Strategy is the
Art of Embracing
the Unknown

25A0 is unicode for black square and a holistic brand strategy shop at the intersection of research, art and business.

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25A0 is Unicode for Black Square

The black square is an iconic motif of artistic modernism.

early modernity

In 1617, the physician, natural philosopher, Kabbalist and astrologer Robert Fludd used a black square in his treatises on the macrocosm and the microcosm to illustrate the original, primordial blackness of the universe at the moment just prior to creation. He approached the impossibility of representation pragmatically by adding the words ‚Et sic in infinitum’ to each of the four sides of the intricately hatched square. He assumed that darkness precedes light, and that light would not be possible without darkness. His ideas were quickly overthrown, as the guiding principles of the enlightenment didn’t resonate with his Aristotelian philosophies.

Robert Fludd, Utriusque cosmi maioris scilicet et minoris meta- physica, physica atqve technica historia, in duo volumina secundum cosmi differentiam diuisa. Published by Johann Theodor de Bry. Frankfurt am Main: Oppenhemii, 1617, p. 25. Source: Wellcome Collection, https://wellcomecollection.org/works/dc6rthkv
Robert Fludd’s Cosmology, from: De Macrocosmi Principiis, pp. 29, 37 and 43 / De Macrocosmi Fabrici, pp. 46, 49, 55, 58, 63, 66, 69, 75 / De Creationis Coeli Aetheri, pp. 131, 136, 138, 141, 145.
Robert Fludd, Medicina Catholica, 1629, p. 5.

chiaroscuro

While Fludd’s writings were soon indexed, the idea of the preliminary darkness infiltrated the arts. The Pittura Tenebrosa (shadow paintings) or Chiaroscuro, elaborated through Caravaggio and other painters of the period, became the dominant style in late baroque and renaissance. These paintings rely on darkness to accentuate the light and navigate the viewers attention. But it took almost 300 years before full blackness took the center stage of modern art.

Caravaggio: “The Calling of Saint Matthew”, 1599 or 1600. Source: Contarelli Chapel, Church of San Luigi dei Francesi, Roma, https://www.wga.hu/frames-e.html?/html/c/caravagg/04/23conta.html
Joseph Wright of Derby: “An Experiment on a Bird in the Air Pump”, 1768. Source: The National Gallery, London, Accession number: NG725
Gerard Dou: “The Dropsical Woman”, 1663. Source: Louvre Museum, Accession number: INV. 1213, https://rkd.nl/en/explore/images/228993

suprematism

Kazimir Malevich painted the most iconic black square, not only once, but several times. Initially, in 1913, it was part of a futurist theatre performance. And in 1915, he produced the painting for the inaugural suprematist exhibition, called 0,10. The black square is again placed in a religious context: The hanging references the traditional place reserved for Russian icons, in the corner under the ceiling, tilted slightly downwards, overlooking the room. While the exhibition received mostly negative reviews, it is today considered as the breakthrough of abstract art.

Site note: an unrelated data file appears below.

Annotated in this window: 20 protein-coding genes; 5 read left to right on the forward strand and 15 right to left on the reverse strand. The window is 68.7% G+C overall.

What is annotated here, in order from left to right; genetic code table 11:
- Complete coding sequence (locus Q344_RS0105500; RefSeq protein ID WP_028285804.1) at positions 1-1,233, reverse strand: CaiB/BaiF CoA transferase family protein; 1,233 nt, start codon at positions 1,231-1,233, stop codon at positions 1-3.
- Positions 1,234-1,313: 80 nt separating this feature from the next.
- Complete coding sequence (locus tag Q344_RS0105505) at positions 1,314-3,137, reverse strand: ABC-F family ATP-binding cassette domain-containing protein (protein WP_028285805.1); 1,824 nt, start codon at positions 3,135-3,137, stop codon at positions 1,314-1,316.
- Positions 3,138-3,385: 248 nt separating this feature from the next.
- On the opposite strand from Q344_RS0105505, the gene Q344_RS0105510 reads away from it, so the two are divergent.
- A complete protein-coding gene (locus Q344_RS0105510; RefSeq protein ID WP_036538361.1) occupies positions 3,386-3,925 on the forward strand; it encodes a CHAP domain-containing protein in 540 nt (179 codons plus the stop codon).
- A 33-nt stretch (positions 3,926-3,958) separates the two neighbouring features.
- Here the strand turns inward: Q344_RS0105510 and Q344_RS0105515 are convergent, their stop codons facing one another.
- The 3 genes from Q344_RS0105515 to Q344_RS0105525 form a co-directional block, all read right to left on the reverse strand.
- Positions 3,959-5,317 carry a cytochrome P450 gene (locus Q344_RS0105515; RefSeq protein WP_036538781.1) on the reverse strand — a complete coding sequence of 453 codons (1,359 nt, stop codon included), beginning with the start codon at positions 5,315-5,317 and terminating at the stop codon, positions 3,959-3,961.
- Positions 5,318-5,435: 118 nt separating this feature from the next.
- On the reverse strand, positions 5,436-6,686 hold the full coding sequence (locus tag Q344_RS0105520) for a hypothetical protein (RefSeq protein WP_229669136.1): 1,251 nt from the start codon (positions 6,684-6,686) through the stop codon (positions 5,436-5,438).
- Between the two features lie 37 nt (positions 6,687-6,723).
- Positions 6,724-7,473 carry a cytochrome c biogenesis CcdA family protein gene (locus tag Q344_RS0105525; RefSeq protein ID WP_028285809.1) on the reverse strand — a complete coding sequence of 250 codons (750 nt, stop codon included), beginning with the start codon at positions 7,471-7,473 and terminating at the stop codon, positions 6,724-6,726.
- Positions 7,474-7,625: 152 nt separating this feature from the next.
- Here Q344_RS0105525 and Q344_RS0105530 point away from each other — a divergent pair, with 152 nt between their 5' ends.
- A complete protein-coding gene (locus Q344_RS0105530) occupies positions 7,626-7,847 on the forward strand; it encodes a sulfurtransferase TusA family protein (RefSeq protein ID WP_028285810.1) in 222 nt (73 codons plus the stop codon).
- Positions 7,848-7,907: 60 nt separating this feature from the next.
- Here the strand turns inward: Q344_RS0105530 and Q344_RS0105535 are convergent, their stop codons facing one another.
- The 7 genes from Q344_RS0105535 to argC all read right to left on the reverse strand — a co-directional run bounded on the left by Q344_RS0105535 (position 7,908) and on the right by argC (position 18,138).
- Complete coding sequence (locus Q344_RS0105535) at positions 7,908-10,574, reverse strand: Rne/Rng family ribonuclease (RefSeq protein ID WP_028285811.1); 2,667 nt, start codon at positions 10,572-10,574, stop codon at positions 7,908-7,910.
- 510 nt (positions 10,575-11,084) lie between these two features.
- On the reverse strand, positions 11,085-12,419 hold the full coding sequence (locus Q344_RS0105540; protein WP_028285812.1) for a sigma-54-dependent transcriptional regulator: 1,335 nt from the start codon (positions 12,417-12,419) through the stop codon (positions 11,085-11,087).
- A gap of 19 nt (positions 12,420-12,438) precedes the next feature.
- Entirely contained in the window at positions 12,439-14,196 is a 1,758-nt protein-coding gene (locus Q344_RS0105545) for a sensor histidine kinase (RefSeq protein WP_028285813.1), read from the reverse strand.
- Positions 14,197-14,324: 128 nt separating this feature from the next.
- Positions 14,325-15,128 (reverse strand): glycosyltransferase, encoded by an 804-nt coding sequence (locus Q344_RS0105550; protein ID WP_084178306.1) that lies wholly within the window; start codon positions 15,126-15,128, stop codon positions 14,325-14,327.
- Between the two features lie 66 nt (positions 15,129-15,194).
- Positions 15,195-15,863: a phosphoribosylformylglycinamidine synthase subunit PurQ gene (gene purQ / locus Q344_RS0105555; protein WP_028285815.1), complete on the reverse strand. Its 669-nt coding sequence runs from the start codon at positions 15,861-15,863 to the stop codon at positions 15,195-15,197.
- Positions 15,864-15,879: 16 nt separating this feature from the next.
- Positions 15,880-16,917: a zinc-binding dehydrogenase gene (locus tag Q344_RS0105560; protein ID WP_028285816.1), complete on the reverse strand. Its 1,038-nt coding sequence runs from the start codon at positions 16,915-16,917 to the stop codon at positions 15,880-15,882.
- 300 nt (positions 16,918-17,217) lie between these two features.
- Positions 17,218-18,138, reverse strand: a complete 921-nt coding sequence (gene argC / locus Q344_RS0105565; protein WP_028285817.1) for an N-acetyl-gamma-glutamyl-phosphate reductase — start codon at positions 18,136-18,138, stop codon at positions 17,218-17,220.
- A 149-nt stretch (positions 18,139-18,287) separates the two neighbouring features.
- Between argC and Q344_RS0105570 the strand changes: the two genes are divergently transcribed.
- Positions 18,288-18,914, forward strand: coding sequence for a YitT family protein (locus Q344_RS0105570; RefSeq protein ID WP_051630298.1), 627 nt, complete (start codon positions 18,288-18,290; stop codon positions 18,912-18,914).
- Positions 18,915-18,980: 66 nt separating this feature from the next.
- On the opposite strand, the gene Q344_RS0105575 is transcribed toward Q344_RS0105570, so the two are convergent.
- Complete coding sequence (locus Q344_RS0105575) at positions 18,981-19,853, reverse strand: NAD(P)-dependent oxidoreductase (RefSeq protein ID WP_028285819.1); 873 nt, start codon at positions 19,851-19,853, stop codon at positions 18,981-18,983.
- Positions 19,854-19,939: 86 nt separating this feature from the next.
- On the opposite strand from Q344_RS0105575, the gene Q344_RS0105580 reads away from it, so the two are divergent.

Kazimir Malevich: “Black Square” (Black Suprematic Square), 1915. Source: State Tretyakov Gallery
“0,10 Exhibition” – A section of Suprematist works at Marsovo Pole, Petrograd, 19 December 1915 to 17 January 1916
Kazimir Malevich: “Backdrop for ‘Victory over the Sun’, 2nd act, 1st scene”, 1913. Source: State Museum of Theatre and Music, St. Petersburg, Accession number: KP-5199/166

monochromatism

During the 20th century, in film as well as in painting the black or empty canvas is lent almost metaphysical substance as a paradoxical representation of the unrepresentable, as passivity, denial, negativity, transcendence. In an artistic context, the black square seems to represent mystic elements that hand down the sacred structures of a state of not knowing, of the unnameable.

An unknown exhibition of black squares, undated
Filmstill from “Blue” by Derek Jarman, 1993, 35mm film (color, sound)
Allan McCollum: “Collection of Forty Plaster Surrogates”, 1982 (cast and painted in 1984). Source: exhibition view, photographed by Andree Kröger, https://www.flickr.com/photos/57976434@N02/8474521944/ at the Museum of Modern Art, New York, 2012

narratives

In the trilogy Last Look by Charles Burns (first published as X’ed out in 2010, The Hive in 2012 and Sugar Skull in 2014), the black square plays a central narrative role. The blackness and emptiness of the panels provide the readers with a negative space into which they have to place their own image in order to join the story. The whole story evolves around the abyss at the center of the narrative, which is represented by the absence of information in each black panel.

Charles Burns: “X’ed Out”, Jonathan Cape, 2010, p. 7, with the kind permission of Charles Burns
Charles Burns: “The Hive”, Jonathan Cape, 2012, with the kind permission of Charles Burns
Charles Burns: “X’ed Out”, Jonathan Cape, 2010, with the kind permission of Charles Burns

The black square is a condition of and a call for creation and imagination. It captivates, sounds out, provokes and demands our power of imagination and creativity.

We understand the black square as an infinite resource. The black square is an artistic take on the productive absence of all the things that are yet to come.

Of all the things for which we have no name yet: that which is unknown.

 

 

And strategy is the art of embracing the unknown.